A jubilant Church, celebrating the Risen Christ, invites the faithful, on this second Sunday of Easter, to take time to reflect about the Divine Mercy, the infinite mercy of God, Father, Son and Holy Spirit, manifested to the human race through Jesus, Son of God and Son of Mary.

In the booklet about the Divine Mercy Message and devotion, we read:

“Through St Faustina, the merciful Savior has given the aching world new channels for the outpouring of his grace. These new channels include the Image of Divine Mercy, the feast of Mercy  (Divine Mercy Sunday), the chaplet, the Novena to Divine Mercy, and prayer at 3 O’clock in the afternoon, the hour of Great Mercy. These new channels of mercy are means of receiving God’s mercy, God’s grace in a new form, but we understand that they all proclaim the timeless message of God’s merciful love. They also draw us back to the great Sacrament of Mercy, the Holy Eucharist, where the Heart of Jesus overflows with mercy for all. As Jesus told St Faustina:

“My Heart overflows with great mercy for souls, and especially for poor sinners… It is for them that the Blood and Water flowed from My Heart as from a fount overflowing with mercy. For them I dwell in the tabernacle as King of Mercy.”

“King of Mercy”: through his resurrection, Jesus is crowned Priest, Prophet and King. He did not choose to be a King seated on a throne to receive honors from those subjected to Him, but to be a King dedicated to the service of his people, a King who is devoted to fight for his subjects, a King ready to battle against anyone and anything trying to interfere with the welfare of those redeemed by His precious blood.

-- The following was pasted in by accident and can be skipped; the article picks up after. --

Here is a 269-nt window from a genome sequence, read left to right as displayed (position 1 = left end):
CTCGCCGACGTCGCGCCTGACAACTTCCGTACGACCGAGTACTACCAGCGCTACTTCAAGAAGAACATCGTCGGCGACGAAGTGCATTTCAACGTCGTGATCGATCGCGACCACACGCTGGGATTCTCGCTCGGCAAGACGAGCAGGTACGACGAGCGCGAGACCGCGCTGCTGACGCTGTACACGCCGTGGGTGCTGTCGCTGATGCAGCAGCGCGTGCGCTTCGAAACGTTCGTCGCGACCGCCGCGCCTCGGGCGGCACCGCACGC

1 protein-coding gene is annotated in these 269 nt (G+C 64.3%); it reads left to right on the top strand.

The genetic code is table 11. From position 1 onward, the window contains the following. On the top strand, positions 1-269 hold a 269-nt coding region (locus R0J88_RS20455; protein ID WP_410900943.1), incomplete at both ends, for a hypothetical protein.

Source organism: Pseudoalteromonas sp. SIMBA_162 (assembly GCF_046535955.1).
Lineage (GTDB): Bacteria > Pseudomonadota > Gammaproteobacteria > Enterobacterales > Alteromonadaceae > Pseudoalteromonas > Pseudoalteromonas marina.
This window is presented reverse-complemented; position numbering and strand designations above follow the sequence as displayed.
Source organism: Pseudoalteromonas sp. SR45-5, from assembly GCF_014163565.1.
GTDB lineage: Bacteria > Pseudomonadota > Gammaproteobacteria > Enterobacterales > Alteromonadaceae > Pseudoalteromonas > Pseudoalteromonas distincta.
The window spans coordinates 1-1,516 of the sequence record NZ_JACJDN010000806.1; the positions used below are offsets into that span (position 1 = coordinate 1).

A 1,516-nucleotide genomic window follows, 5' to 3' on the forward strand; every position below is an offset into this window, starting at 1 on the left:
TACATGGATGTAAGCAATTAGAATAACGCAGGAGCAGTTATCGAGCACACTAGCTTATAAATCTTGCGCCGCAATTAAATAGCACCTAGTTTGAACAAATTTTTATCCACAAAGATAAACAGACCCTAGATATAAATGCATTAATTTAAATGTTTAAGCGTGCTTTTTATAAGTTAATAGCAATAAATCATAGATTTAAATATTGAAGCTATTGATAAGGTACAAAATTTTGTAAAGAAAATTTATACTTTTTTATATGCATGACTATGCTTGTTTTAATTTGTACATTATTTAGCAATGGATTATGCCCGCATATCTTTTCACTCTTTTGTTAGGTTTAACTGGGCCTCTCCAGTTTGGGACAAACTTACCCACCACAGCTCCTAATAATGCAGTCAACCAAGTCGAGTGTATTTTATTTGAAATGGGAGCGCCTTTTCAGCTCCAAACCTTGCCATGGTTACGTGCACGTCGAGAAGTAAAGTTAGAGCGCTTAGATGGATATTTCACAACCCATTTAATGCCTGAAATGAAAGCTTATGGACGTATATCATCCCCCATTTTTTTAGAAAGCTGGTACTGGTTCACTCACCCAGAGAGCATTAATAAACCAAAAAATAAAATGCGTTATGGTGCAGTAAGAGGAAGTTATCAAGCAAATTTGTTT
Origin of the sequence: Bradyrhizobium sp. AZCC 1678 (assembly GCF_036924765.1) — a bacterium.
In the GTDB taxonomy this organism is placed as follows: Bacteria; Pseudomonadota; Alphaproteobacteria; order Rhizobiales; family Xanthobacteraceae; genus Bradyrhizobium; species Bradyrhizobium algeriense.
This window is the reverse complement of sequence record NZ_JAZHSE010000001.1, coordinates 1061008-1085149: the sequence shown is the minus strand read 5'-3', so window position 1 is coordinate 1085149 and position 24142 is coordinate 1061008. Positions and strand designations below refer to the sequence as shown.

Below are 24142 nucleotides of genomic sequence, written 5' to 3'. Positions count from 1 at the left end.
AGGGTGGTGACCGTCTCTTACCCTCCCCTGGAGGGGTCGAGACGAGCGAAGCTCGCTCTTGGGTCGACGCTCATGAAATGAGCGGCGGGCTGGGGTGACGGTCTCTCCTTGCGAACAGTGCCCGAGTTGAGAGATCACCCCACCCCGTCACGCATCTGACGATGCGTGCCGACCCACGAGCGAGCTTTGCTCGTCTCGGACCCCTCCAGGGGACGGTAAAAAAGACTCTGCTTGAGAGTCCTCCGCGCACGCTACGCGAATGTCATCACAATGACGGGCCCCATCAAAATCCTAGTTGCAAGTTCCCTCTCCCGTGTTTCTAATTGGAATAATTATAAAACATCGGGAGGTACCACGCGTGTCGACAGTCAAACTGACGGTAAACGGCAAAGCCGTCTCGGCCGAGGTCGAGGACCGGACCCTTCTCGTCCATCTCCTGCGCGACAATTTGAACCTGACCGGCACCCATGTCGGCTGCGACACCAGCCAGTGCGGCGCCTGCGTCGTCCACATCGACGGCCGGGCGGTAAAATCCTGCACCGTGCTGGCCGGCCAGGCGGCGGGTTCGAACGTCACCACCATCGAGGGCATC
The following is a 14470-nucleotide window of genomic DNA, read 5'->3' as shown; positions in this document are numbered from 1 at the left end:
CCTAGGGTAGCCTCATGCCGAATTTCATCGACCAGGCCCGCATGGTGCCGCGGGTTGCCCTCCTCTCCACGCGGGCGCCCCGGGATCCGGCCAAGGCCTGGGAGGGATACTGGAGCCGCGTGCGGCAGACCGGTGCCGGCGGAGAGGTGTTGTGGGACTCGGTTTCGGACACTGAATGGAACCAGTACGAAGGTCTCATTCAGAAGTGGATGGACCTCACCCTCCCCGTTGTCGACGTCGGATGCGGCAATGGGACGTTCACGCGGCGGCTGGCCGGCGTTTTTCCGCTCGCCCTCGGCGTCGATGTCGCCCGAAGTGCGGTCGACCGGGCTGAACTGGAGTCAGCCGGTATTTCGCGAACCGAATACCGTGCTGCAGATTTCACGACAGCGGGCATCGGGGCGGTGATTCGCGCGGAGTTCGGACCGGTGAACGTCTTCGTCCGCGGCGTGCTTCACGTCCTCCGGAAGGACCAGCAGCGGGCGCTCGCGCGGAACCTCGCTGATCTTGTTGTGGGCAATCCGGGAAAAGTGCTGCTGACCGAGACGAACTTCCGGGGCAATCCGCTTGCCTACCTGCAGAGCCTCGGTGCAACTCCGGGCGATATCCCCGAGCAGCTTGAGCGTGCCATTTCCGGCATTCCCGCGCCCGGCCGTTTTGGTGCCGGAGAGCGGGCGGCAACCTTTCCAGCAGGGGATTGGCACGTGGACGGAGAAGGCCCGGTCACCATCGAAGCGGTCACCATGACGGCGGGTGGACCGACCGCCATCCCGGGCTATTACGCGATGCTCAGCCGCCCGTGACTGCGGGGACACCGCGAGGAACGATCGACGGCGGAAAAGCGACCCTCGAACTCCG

On this feast of the Divine Mercy, we all are invited to come to a better understanding of Jesus in the Sacrament of His Holy Body and Blood, the renewal of the Sacrifice of the Cross, and the real presence of Jesus in all the tabernacles of the world, to intercede on our behalf, on behalf of every human being, every soul on the face of the earth, remembering that with Him we have, at our baptism and confirmation, been made priests, prophets and kings with Him. This is why, at a certain point during the liturgy of the Eucharist, the priest states: “Therefore, as we celebrate the memorial of his Death and Resurrection, we offer you, Lord, the Bread of life and the chalice of salvation, giving thanks that You have held us worthy to be in your presence and minister to you.”

Let us then, today in a special way, promise to Jesus that we understand what it means, to be ministers with Him. Let us enjoy the opportunity to use the sacraments of God’s mercy. Let us be truly sorry for our past sins, take advantage of the Sacrament of reconciliation, get back in good terms with our heavenly Father, Jesus our Intercessor, the Holy Spirit our Coach.

May we use this Divine Mercy Sunday to :

  1. Be reconciled with the Lord, our Merciful Father
  2. Pray, intercede for sinners in our family circle and around the world
  3. Forgive anyone who have hurt us in the past
  4. Have a special intention for Ukraine and for peace in our world.